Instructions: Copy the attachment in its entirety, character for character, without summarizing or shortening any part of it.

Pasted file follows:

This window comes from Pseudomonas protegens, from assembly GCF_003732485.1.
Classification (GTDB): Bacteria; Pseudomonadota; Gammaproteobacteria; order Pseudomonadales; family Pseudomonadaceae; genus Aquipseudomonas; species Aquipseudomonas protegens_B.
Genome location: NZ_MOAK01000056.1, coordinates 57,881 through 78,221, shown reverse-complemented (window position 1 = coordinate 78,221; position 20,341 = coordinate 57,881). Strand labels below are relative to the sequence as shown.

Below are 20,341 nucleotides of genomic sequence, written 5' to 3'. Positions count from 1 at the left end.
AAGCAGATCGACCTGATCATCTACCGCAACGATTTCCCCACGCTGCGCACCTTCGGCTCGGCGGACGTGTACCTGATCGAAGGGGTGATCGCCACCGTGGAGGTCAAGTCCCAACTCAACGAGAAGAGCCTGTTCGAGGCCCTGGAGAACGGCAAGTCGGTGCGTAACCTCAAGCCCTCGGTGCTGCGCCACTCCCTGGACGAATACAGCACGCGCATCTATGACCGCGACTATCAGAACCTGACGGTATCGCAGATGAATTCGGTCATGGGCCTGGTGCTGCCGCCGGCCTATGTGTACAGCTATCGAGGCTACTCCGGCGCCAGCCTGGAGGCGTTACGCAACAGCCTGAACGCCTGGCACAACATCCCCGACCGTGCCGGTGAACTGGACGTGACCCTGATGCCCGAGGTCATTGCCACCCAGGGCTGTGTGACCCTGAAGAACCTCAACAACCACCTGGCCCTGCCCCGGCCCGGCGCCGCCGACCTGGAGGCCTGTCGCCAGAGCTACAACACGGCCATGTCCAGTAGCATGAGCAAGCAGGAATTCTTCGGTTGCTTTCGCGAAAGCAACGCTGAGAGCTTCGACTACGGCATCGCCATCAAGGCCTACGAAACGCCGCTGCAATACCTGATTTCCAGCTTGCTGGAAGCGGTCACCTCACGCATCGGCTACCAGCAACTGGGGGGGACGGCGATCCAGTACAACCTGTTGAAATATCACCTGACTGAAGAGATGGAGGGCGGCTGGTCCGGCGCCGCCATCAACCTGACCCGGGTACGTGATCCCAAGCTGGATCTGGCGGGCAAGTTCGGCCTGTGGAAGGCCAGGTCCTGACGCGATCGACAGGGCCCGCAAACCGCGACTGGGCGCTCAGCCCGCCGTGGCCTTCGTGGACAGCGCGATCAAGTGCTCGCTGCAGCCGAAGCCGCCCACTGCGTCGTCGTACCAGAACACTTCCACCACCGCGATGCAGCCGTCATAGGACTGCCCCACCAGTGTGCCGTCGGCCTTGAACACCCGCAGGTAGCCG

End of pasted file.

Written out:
This window comes from Pseudomonas protegens, from assembly GCF_003732485.1.
Classification (GTDB): Bacteria; Pseudomonadota; Gammaproteobacteria; order Pseudomonadales; family Pseudomonadaceae; genus Aquipseudomonas; species Aquipseudomonas protegens_B.
Genome location: NZ_MOAK01000056.1, coordinates 57,881 through 78,221, shown reverse-complemented (window position 1 = coordinate 78,221; position 20,341 = coordinate 57,881). Strand labels below are relative to the sequence as shown.

Below are 20,341 nucleotides of genomic sequence, written 5' to 3'. Positions count from 1 at the left end.
AAGCAGATCGACCTGATCATCTACCGCAACGATTTCCCCACGCTGCGCACCTTCGGCTCGGCGGACGTGTACCTGATCGAAGGGGTGATCGCCACCGTGGAGGTCAAGTCCCAACTCAACGAGAAGAGCCTGTTCGAGGCCCTGGAGAACGGCAAGTCGGTGCGTAACCTCAAGCCCTCGGTGCTGCGCCACTCCCTGGACGAATACAGCACGCGCATCTATGACCGCGACTATCAGAACCTGACGGTATCGCAGATGAATTCGGTCATGGGCCTGGTGCTGCCGCCGGCCTATGTGTACAGCTATCGAGGCTACTCCGGCGCCAGCCTGGAGGCGTTACGCAACAGCCTGAACGCCTGGCACAACATCCCCGACCGTGCCGGTGAACTGGACGTGACCCTGATGCCCGAGGTCATTGCCACCCAGGGCTGTGTGACCCTGAAGAACCTCAACAACCACCTGGCCCTGCCCCGGCCCGGCGCCGCCGACCTGGAGGCCTGTCGCCAGAGCTACAACACGGCCATGTCCAGTAGCATGAGCAAGCAGGAATTCTTCGGTTGCTTTCGCGAAAGCAACGCTGAGAGCTTCGACTACGGCATCGCCATCAAGGCCTACGAAACGCCGCTGCAATACCTGATTTCCAGCTTGCTGGAAGCGGTCACCTCACGCATCGGCTACCAGCAACTGGGGGGGACGGCGATCCAGTACAACCTGTTGAAATATCACCTGACTGAAGAGATGGAGGGCGGCTGGTCCGGCGCCGCCATCAACCTGACCCGGGTACGTGATCCCAAGCTGGATCTGGCGGGCAAGTTCGGCCTGTGGAAGGCCAGGTCCTGACGCGATCGACAGGGCCCGCAAACCGCGACTGGGCGCTCAGCCCGCCGTGGCCTTCGTGGACAGCGCGATCAAGTGCTCGCTGCAGCCGAAGCCGCCCACTGCGTCGTCGTACCAGAACACTTCCACCACCGCGATGCAGCCGTCATAGGACTGCCCCACCAGTGTGCCGTCGGCCTTGAACACCCGCAGGTAGCCG